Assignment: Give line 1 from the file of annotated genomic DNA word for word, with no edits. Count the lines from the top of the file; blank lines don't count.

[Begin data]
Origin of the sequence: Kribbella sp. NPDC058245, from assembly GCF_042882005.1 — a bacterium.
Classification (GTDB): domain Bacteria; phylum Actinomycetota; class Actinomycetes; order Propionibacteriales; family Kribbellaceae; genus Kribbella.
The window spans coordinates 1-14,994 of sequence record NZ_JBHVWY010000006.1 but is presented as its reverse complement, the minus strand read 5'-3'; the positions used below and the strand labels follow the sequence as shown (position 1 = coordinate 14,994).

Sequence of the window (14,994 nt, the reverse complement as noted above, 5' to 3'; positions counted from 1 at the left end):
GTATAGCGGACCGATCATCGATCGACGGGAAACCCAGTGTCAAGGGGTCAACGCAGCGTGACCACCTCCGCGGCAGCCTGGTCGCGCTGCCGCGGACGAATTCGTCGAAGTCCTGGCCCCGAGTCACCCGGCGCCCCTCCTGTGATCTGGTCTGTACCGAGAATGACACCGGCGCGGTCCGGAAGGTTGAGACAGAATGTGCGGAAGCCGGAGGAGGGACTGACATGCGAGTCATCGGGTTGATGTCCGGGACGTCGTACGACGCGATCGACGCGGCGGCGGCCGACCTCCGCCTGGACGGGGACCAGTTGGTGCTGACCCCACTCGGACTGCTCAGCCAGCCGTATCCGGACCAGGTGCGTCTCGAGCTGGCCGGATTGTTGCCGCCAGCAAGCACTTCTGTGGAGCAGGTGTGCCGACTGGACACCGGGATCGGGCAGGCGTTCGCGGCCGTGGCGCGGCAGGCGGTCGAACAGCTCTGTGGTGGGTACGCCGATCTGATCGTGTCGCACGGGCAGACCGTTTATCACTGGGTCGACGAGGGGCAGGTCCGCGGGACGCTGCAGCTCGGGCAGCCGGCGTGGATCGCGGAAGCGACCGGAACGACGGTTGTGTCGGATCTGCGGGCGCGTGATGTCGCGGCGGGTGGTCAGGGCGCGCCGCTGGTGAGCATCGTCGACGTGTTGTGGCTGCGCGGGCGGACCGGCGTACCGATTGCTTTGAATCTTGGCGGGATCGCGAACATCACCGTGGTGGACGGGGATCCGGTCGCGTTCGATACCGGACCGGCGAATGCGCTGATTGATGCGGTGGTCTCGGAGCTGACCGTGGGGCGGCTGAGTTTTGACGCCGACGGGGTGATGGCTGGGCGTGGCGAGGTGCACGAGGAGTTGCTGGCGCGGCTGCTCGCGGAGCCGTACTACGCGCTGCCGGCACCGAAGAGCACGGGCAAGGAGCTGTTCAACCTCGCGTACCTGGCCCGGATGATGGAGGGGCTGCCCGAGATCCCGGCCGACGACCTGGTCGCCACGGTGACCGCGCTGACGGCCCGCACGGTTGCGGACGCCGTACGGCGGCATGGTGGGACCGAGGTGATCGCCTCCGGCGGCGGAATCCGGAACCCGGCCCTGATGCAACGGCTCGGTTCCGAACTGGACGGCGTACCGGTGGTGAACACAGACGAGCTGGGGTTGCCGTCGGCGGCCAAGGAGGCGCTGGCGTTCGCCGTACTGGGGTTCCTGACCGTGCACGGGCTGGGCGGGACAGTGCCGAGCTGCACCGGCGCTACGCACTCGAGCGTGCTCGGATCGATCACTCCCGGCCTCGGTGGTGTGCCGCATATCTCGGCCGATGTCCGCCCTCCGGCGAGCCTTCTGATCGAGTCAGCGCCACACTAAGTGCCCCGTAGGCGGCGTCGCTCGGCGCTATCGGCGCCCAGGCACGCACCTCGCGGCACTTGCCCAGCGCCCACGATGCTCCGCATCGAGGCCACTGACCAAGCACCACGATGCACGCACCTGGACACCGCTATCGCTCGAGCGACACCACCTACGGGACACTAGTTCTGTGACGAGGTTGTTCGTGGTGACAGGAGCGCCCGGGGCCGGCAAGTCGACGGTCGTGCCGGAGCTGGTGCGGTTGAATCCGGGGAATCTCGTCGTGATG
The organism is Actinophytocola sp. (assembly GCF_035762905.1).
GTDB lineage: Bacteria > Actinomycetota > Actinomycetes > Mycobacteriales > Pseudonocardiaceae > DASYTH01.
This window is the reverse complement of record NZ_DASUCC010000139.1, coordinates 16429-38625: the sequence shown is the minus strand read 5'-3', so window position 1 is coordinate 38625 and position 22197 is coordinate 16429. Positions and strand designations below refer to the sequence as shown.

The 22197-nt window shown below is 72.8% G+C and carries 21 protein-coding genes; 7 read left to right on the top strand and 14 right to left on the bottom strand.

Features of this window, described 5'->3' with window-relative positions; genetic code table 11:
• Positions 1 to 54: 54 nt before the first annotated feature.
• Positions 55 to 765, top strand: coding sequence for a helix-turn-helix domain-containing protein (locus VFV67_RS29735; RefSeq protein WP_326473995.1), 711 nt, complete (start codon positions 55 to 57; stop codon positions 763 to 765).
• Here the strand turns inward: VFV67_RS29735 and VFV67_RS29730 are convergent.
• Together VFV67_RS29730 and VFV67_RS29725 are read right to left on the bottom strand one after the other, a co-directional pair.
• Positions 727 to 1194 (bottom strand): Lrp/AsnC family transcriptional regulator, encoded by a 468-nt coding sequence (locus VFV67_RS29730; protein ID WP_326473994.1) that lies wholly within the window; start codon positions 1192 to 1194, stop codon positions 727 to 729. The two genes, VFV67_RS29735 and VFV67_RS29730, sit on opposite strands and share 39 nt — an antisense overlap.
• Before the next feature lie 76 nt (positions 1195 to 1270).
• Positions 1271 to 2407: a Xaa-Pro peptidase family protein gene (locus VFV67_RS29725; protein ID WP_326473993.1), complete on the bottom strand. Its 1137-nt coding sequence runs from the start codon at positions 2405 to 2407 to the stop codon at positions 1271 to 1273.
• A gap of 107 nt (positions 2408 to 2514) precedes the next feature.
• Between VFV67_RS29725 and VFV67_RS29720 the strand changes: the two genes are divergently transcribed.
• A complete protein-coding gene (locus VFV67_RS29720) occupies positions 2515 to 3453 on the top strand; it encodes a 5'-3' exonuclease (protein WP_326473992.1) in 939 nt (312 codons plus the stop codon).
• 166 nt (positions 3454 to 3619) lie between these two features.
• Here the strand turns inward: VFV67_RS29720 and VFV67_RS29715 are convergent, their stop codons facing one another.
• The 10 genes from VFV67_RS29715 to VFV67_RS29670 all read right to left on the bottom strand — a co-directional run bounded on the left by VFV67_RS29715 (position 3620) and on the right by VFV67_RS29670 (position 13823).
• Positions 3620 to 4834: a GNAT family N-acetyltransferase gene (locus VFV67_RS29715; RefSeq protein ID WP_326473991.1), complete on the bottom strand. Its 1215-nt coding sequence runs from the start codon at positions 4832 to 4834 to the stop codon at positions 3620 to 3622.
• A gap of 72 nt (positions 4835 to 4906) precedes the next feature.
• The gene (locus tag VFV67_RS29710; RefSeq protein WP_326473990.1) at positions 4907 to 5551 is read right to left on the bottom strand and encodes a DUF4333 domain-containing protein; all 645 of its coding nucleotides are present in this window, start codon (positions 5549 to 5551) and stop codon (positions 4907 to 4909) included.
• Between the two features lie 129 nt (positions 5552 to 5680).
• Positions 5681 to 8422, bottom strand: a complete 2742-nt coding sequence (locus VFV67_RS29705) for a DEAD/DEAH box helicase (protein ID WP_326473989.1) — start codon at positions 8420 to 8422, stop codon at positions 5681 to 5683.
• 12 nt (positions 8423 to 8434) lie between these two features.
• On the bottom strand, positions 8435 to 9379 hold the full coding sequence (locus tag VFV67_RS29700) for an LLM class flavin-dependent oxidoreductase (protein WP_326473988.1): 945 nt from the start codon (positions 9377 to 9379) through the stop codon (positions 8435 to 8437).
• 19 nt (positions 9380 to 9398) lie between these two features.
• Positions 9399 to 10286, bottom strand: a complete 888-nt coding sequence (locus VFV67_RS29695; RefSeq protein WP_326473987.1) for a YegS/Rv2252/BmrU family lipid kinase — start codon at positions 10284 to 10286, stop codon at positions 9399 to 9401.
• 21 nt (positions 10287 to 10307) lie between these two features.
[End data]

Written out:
Origin of the sequence: Kribbella sp. NPDC058245, from assembly GCF_042882005.1 — a bacterium.